labels

In this art project, each participant embroiders the name of one of the dead or missing women of Ciudad Juarez and also embroiders the word ‘unknown’ to remember all the unidentified victims of similar crimes worldwide, taking the time used to embroider the name or words to remember these people.

The Aussie and I were on the South Coast this week and were able to go to Chichester to visit the Pallant Gallery and see Lise’s complete work.

All the embroidered labels in the art gallery

When embroidering the individual labels it was difficult to even imagine how they would all look all together. The labels have been displayed to spell out the lyrics of the Mexican and the USA national anthems in Morse Code, which is why there are gaps between some of them.

It is difficult to describe the emotions of what it was like to see them all together. Embroidering the single label was very moving because you knew that person had faced hardships we don’t even have to consider in the UK. But when I saw the whole wall of the labels, remembering that every single one of them represents someone that is dead or missing and that the authorities have so far done nothing to investigate a single one.

labels

I find it very difficult to put in to words the combined feeling of utter sadness and anger at the injustice.

 Please have a look at Lise Bjorne Linnert’s blog to find out more about the project.

For an update on Ciudad Juarez, there was a report on this morning’s Radio 4 Today Show (at 08.31)

Desconocida Unknown Ukjent

My friends, the wonderful Craftivist Collective, have launched a crowdfunding project to get their first book published. Regular readers will know, that I am a huge fan of craftivism and the creativity and accessibility opportunities this kind of ‘slow activism’ provides. So here are a collection of some of my favourite craftivism projects I have been involved in since I first met Sarah and the Collective two years ago. Please have read and see what craftivism can do and maybe we can make this book happen? This was first published on my old blog on 10th February 2011…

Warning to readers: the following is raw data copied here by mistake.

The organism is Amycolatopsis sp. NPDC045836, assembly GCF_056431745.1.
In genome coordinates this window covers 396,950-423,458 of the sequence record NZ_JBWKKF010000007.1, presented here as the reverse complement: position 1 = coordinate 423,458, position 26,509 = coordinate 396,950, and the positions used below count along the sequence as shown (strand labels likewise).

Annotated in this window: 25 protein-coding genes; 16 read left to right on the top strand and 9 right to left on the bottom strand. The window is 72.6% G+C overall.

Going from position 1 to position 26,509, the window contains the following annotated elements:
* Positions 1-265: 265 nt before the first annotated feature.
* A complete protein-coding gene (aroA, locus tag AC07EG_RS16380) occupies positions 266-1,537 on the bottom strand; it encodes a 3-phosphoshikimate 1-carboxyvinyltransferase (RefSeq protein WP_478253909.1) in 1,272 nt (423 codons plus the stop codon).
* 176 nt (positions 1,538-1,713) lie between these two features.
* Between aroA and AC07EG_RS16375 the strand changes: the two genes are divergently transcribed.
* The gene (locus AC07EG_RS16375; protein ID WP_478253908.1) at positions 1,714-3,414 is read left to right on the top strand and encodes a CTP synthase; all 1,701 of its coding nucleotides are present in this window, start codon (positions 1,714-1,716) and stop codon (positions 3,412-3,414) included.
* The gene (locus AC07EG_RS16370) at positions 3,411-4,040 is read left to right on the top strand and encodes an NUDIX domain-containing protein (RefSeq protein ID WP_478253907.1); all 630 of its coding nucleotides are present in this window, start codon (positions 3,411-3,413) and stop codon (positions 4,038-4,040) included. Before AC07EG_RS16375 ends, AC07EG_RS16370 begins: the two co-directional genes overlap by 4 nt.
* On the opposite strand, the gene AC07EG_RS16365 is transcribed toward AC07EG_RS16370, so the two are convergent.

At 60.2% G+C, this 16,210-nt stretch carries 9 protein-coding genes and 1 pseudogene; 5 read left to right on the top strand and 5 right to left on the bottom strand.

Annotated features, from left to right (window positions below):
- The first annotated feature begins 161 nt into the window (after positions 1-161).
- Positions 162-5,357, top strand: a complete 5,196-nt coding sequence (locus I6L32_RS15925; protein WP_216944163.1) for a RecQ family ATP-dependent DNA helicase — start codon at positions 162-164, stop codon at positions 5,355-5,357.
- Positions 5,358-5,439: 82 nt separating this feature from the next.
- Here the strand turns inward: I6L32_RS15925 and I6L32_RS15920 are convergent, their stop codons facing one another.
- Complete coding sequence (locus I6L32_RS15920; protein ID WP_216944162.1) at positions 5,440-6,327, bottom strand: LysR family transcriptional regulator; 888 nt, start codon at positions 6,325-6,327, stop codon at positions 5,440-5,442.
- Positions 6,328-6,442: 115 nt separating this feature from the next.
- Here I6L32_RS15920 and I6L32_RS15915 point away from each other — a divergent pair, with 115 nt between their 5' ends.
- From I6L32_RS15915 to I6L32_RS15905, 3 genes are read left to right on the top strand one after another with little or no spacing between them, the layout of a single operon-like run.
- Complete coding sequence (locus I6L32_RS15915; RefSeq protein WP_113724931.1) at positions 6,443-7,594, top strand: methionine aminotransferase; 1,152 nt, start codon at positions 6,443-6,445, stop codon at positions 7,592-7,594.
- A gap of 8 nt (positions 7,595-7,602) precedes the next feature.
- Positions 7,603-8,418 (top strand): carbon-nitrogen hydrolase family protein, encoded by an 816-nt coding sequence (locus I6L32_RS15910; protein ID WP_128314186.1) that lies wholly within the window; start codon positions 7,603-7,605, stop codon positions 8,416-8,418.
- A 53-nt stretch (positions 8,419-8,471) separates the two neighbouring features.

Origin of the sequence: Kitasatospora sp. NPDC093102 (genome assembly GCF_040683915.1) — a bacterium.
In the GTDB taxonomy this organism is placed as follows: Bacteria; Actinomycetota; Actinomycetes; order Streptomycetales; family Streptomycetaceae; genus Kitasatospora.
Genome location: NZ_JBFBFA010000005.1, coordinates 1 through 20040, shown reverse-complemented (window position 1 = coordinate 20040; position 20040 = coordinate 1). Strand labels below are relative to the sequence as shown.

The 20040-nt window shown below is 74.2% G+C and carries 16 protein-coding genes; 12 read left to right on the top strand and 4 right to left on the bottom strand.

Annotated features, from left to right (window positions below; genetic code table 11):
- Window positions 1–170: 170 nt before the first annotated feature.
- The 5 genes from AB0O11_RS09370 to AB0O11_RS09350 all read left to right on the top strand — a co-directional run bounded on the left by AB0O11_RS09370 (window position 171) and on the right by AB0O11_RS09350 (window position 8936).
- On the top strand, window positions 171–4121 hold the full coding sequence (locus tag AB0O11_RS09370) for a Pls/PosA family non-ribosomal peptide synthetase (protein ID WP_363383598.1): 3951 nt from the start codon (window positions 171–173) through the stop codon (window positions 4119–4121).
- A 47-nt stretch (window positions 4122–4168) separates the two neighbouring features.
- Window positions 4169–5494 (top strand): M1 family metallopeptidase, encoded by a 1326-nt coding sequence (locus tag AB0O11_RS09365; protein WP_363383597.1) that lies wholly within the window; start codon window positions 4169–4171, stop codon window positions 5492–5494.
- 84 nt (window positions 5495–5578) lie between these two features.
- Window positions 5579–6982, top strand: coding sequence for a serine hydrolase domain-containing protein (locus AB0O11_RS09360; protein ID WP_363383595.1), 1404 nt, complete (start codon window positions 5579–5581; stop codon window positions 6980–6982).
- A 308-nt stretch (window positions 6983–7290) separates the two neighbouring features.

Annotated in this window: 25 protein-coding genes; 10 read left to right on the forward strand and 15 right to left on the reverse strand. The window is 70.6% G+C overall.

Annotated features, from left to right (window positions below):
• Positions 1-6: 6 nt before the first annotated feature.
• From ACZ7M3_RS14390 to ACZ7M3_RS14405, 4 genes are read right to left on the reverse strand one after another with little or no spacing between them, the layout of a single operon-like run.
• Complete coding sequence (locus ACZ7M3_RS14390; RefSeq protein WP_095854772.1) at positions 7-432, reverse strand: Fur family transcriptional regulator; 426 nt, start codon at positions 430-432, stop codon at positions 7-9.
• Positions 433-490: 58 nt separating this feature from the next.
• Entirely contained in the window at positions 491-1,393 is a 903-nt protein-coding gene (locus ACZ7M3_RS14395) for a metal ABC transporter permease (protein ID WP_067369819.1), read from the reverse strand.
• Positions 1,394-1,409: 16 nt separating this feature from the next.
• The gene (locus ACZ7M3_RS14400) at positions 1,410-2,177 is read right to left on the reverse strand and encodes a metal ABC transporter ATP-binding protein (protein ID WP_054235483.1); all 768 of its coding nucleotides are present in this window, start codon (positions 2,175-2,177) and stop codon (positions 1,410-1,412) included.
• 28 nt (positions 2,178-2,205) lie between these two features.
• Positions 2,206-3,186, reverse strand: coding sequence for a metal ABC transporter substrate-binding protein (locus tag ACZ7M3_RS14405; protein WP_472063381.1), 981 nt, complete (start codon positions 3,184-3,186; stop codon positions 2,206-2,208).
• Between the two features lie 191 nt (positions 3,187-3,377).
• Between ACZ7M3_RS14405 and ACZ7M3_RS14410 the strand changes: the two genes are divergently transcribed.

Almost exactly six months ago I blogged about an art project I had taken part in called Desconocida Unknown Ukjent, which I had discovered through the fabulous Craftivist Collective. Pallant Gallery were also kind enough to send me two labels to embroider at home.

Embroided name labels

Desconocida Unknown Ukjent is an international art project by the Norwegian artist Lise Bjorne Linnert to raise awareness of the murder, trafficking and abuse of women in Ciudad Juarez, on the Mexican/ US border. Since 1993, between 500 to possibly over 1000 women are believed to have been murdered in the city or have disappeared.

labels

In this art project, each participant embroiders the name of one of the dead or missing women of Ciudad Juarez and also embroiders the word ‘unknown’ to remember all the unidentified victims of similar crimes worldwide, taking the time used to embroider the name or words to remember these people.

The Aussie and I were on the South Coast this week and were able to go to Chichester to visit the Pallant Gallery and see Lise’s complete work.

All the embroidered labels in the art gallery

When embroidering the individual labels it was difficult to even imagine how they would all look all together. The labels have been displayed to spell out the lyrics of the Mexican and the USA national anthems in Morse Code, which is why there are gaps between some of them.

It is difficult to describe the emotions of what it was like to see them all together. Embroidering the single label was very moving because you knew that person had faced hardships we don’t even have to consider in the UK. But when I saw the whole wall of the labels, remembering that every single one of them represents someone that is dead or missing and that the authorities have so far done nothing to investigate a single one.

labels

I find it very difficult to put in to words the combined feeling of utter sadness and anger at the injustice.

 Please have a look at Lise Bjorne Linnert’s blog to find out more about the project.

For an update on Ciudad Juarez, there was a report on this morning’s Radio 4 Today Show (at 08.31)